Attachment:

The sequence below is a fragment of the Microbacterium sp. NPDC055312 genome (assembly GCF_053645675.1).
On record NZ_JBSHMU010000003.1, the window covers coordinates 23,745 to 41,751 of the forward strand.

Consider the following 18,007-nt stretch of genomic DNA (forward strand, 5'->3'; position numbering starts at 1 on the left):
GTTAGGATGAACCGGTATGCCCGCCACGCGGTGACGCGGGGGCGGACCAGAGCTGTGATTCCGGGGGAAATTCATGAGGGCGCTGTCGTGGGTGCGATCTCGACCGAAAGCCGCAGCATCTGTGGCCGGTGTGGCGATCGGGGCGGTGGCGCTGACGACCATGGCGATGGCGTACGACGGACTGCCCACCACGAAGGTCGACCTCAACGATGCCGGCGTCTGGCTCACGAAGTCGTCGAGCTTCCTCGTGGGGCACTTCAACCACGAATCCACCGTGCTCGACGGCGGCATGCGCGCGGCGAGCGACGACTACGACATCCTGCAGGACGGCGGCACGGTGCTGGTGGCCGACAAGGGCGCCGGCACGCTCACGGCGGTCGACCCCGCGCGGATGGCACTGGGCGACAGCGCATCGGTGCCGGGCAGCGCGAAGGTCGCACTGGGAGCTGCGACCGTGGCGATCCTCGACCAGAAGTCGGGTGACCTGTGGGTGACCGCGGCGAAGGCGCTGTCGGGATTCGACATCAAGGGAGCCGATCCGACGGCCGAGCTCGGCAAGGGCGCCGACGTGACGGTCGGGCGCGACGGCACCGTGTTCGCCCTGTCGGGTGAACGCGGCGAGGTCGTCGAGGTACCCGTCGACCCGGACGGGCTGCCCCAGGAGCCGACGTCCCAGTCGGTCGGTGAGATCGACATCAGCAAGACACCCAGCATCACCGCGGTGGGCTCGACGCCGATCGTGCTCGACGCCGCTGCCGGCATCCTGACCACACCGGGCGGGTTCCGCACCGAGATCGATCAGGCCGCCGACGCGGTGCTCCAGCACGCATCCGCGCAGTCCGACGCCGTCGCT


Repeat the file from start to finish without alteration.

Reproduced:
The sequence below is a fragment of the Microbacterium sp. NPDC055312 genome (assembly GCF_053645675.1).
On record NZ_JBSHMU010000003.1, the window covers coordinates 23,745 to 41,751 of the forward strand.

Consider the following 18,007-nt stretch of genomic DNA (forward strand, 5'->3'; position numbering starts at 1 on the left):
GTTAGGATGAACCGGTATGCCCGCCACGCGGTGACGCGGGGGCGGACCAGAGCTGTGATTCCGGGGGAAATTCATGAGGGCGCTGTCGTGGGTGCGATCTCGACCGAAAGCCGCAGCATCTGTGGCCGGTGTGGCGATCGGGGCGGTGGCGCTGACGACCATGGCGATGGCGTACGACGGACTGCCCACCACGAAGGTCGACCTCAACGATGCCGGCGTCTGGCTCACGAAGTCGTCGAGCTTCCTCGTGGGGCACTTCAACCACGAATCCACCGTGCTCGACGGCGGCATGCGCGCGGCGAGCGACGACTACGACATCCTGCAGGACGGCGGCACGGTGCTGGTGGCCGACAAGGGCGCCGGCACGCTCACGGCGGTCGACCCCGCGCGGATGGCACTGGGCGACAGCGCATCGGTGCCGGGCAGCGCGAAGGTCGCACTGGGAGCTGCGACCGTGGCGATCCTCGACCAGAAGTCGGGTGACCTGTGGGTGACCGCGGCGAAGGCGCTGTCGGGATTCGACATCAAGGGAGCCGATCCGACGGCCGAGCTCGGCAAGGGCGCCGACGTGACGGTCGGGCGCGACGGCACCGTGTTCGCCCTGTCGGGTGAACGCGGCGAGGTCGTCGAGGTACCCGTCGACCCGGACGGGCTGCCCCAGGAGCCGACGTCCCAGTCGGTCGGTGAGATCGACATCAGCAAGACACCCAGCATCACCGCGGTGGGCTCGACGCCGATCGTGCTCGACGCCGCTGCCGGCATCCTGACCACACCGGGCGGGTTCCGCACCGAGATCGATCAGGCCGCCGACGCGGTGCTCCAGCACGCATCCGCGCAGTCCGACGCCGTCGCT